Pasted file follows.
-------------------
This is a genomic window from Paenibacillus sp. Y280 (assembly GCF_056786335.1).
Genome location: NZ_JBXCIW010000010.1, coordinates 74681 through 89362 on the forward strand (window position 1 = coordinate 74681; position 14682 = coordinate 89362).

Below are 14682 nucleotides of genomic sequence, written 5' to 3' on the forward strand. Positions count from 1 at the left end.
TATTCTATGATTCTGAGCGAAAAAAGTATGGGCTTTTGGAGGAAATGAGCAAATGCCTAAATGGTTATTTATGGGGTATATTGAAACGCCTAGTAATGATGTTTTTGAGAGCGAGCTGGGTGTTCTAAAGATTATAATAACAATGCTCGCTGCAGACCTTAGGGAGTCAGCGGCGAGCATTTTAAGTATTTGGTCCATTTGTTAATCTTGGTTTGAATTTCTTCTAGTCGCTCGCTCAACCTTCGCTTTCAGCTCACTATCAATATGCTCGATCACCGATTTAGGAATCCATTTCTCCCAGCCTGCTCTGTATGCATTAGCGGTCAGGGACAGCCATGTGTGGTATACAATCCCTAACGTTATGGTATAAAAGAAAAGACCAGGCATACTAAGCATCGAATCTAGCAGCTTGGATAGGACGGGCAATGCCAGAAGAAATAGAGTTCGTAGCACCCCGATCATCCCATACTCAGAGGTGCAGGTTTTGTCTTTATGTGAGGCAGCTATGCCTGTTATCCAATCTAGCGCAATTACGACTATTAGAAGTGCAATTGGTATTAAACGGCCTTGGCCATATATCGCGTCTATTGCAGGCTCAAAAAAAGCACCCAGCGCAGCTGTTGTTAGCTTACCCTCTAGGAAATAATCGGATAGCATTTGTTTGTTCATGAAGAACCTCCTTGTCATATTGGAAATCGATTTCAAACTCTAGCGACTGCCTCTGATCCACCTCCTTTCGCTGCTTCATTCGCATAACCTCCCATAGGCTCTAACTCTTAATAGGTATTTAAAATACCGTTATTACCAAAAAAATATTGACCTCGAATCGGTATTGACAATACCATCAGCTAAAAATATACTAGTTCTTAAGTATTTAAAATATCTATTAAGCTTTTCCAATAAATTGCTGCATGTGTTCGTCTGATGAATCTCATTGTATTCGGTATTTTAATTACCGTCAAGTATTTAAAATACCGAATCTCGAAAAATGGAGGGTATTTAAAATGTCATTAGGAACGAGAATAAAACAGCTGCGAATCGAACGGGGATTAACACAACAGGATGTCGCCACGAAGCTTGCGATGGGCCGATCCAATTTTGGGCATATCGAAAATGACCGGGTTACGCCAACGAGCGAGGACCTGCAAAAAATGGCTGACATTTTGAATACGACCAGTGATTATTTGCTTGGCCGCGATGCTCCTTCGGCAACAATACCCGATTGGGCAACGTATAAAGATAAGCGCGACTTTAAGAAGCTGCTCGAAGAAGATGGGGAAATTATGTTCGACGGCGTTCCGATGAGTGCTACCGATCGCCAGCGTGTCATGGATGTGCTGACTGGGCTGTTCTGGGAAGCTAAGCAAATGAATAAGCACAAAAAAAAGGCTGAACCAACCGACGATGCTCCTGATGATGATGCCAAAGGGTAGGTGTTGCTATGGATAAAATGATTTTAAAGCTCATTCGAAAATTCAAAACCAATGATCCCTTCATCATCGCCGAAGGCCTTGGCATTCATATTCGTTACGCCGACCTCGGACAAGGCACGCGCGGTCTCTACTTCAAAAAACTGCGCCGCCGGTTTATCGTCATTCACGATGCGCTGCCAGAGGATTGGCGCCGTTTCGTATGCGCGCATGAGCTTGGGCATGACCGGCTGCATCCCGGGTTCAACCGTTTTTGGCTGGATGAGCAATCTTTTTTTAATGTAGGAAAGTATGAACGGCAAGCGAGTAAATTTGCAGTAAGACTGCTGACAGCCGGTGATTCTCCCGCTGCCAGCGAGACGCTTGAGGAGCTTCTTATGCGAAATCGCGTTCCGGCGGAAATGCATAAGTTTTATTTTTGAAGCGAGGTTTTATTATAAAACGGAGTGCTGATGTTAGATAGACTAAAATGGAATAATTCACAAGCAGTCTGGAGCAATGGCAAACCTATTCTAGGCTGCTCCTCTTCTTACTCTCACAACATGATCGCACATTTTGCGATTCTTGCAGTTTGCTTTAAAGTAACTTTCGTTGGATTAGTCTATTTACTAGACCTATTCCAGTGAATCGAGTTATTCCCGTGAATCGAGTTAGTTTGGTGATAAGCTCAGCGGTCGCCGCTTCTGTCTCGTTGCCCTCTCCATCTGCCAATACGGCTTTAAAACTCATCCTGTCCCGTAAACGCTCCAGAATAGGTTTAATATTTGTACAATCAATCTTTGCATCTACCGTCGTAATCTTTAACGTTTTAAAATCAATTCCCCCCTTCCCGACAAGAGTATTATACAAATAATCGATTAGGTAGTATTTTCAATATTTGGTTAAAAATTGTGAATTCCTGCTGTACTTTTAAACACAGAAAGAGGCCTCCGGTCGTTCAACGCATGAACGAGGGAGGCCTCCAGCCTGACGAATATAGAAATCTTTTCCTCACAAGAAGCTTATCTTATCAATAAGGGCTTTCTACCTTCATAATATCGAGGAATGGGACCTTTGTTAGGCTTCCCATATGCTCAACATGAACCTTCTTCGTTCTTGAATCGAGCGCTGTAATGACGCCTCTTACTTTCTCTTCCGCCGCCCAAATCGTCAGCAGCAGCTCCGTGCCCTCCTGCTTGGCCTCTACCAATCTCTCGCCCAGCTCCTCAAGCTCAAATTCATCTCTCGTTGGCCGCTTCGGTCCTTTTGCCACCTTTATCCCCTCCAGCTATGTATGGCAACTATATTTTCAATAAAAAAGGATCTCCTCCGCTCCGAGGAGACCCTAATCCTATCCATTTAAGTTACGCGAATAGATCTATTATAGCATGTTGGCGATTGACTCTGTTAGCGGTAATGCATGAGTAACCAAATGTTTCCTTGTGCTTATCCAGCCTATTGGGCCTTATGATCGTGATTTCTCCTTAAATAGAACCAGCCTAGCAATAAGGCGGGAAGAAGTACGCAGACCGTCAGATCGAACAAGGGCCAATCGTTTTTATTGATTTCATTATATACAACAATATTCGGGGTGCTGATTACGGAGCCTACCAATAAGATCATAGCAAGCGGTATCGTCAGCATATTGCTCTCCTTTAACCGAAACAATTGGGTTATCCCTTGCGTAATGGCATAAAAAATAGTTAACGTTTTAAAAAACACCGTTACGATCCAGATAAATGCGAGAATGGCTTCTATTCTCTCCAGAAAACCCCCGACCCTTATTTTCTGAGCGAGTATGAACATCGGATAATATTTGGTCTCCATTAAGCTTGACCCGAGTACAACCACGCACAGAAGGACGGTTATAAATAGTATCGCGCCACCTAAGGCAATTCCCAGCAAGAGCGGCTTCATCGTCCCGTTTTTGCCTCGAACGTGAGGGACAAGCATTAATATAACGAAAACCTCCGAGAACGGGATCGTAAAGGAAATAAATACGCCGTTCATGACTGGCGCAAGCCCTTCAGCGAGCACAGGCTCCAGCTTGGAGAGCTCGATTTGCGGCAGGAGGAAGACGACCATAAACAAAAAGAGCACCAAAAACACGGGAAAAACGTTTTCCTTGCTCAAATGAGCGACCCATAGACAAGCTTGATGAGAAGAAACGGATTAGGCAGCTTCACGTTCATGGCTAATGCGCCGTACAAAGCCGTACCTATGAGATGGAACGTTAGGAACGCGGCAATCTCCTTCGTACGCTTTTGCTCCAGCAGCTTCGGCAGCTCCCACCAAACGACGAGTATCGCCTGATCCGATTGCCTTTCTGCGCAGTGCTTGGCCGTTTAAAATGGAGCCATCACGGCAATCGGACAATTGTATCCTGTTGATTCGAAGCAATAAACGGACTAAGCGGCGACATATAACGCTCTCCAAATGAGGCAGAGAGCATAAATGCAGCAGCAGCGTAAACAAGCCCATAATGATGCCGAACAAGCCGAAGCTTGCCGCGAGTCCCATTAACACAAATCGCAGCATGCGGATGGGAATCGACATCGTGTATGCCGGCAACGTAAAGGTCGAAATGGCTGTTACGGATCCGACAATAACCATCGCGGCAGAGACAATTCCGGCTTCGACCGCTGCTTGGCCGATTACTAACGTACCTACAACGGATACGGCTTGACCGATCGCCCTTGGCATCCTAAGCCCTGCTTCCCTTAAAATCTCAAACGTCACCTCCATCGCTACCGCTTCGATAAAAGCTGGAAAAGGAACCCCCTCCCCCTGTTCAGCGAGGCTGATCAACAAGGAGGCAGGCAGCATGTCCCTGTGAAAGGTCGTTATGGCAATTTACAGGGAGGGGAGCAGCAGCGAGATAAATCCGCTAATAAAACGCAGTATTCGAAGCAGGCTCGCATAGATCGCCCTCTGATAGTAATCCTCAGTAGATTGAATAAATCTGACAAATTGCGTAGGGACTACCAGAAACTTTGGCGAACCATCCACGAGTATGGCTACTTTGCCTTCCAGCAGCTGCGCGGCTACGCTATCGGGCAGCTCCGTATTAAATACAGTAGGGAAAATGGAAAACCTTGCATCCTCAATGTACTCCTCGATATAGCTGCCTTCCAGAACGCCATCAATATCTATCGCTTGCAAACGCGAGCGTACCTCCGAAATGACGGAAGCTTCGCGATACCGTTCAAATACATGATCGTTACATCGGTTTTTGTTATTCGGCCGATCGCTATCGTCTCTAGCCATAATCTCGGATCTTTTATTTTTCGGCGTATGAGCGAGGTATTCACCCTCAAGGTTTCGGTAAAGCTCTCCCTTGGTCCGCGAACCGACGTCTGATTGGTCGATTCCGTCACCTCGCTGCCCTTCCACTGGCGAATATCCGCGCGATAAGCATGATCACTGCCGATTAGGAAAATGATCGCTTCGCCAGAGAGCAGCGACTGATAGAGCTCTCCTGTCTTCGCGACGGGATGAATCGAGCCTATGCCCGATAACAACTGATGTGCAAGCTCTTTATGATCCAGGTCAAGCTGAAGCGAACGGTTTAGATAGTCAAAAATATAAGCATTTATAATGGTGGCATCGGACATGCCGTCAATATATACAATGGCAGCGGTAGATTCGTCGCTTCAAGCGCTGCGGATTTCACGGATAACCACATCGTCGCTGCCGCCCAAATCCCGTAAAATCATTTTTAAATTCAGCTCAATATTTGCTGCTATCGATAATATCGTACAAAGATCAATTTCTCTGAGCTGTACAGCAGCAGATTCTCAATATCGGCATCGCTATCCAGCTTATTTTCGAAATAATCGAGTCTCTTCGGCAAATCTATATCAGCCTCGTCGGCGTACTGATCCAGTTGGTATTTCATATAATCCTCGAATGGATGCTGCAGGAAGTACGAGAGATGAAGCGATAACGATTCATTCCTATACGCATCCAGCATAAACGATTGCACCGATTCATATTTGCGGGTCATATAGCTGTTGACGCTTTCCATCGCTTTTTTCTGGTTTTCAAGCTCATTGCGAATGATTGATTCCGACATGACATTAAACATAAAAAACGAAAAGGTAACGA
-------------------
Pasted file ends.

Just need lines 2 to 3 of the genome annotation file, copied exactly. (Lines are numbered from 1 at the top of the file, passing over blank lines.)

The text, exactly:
Genome location: NZ_JBXCIW010000010.1, coordinates 74681 through 89362 on the forward strand (window position 1 = coordinate 74681; position 14682 = coordinate 89362).

Below are 14682 nucleotides of genomic sequence, written 5' to 3' on the forward strand. Positions count from 1 at the left end.